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Events Remembering Chali Mukte, the 40 Liberated Ones (ਪੰਜਾਬੀ English)

Discussion in 'History of Sikhism' started by spnadmin, Jan 14, 2014.

  1. spnadmin

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    In Memory of Chali Mukte

    http://dedicatedkaurs.blogspot.com/2006/01/in-memory-of-chali-mukte.html


    Forty (chali) liberated ones (mukte), is how a band of 40 brave Sikhs who laid down their lives fighting near the dhab or lake of Khidrana, also called Isharsar, on 29 December 1705 against a Mughal force in chase of Guru Gobind Sahib Singh Ji are remembered in Sikh history and daily in the Sikh ardas or supplicatory prayer offered individually or at gatherings at the end of all religious services. Guru Gobind Singh Sahib Ji, who had watched the battle from a nearby mound praised the martyrs' valour and blessed them as Chali Mukte, the Forty Immortals. After them Khidrana became Muktsar - the Pool of Liberation. Etymologically, mukta from Sanskrit mukt means 'liberated, delivered, emancipated,' especially from the cycle of birth and death. Mukti (liberation, emancipation) in Sikhism is the highest spiritual goal of human existence, and mukt or mukta is the one who has achieved this state of final beatitude. Mukta, also means a pearl, and the word would thus signify a title or epithet of distinction. It was probably in this sense that the five Sikhs, who on 30 March 1699 received the vows of the Khalsa immediately after the first five Panj Piare (q.v.), were blessed with the title mukta, plural mukte.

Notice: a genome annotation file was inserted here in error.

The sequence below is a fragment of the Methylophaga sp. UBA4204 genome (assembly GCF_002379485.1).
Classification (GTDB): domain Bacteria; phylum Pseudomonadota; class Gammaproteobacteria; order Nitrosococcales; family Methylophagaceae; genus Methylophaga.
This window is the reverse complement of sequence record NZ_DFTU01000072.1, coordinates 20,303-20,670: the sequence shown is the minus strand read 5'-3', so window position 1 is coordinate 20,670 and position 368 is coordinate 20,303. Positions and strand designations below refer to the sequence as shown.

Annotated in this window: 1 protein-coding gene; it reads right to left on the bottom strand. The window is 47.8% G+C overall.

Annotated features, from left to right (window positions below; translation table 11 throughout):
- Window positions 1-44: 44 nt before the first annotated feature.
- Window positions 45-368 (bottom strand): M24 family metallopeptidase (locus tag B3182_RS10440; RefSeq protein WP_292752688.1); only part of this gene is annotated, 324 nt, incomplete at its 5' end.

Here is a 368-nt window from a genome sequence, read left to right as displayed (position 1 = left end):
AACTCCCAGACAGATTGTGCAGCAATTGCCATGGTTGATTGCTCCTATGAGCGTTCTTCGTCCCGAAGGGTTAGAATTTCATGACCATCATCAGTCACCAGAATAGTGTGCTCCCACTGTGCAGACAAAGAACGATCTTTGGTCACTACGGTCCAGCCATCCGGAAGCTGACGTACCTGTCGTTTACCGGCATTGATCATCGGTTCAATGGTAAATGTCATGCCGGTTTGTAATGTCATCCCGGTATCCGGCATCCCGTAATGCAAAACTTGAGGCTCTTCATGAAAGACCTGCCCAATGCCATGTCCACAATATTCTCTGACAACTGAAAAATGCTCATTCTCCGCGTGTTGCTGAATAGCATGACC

In the Sikh tradition the forty martyrs of Muktsar who earned this title by sacrificing their lives for the Guru and who redeemed their past apostasy of having disowned the Guru and deserted him driven to desperation by the prolonged siege of Anandpur by the hill chiefs and Mughal forces by having their disclaimer torn by the Guru. They were led by Mai Bhag Kaur and Mahan Singh Brar.

    Mai Bhag Kaur: As a young girl, she heard sakhis of martyrdom of Sikh Gurus' and their disciples. A regular hearing of the sakhis and harassment by the tyrannous rulers made a deep effect on her tender heart. She decided in her mind to do her duty to stop such state violence against the Sikhs. She went to Anandpur Sahib along with his father in 1699 A.D., when Guru Gobind Singh Sahib ji founded the Khalsa Panth.

    "She took Amrit and learned the art of fighting and self defence."

    Mughals and hilly chiefs had surrounded Anandpur and were demanding it be evacuated. They called that any Sikh who says that "he/she is not anymore a Sikh of Guru Gobind" will be left untouched. A group of 40 Sikhs, led by Mahan Singh Brar told Guru Gobind Singh that they are not his Sikhs anymore. Guru told them that they have to write it in a document that "they are not his Sikhs anymore" and sign it.

    "All forty Sikhs signed this document Bedava and left Guru Gobind Singh."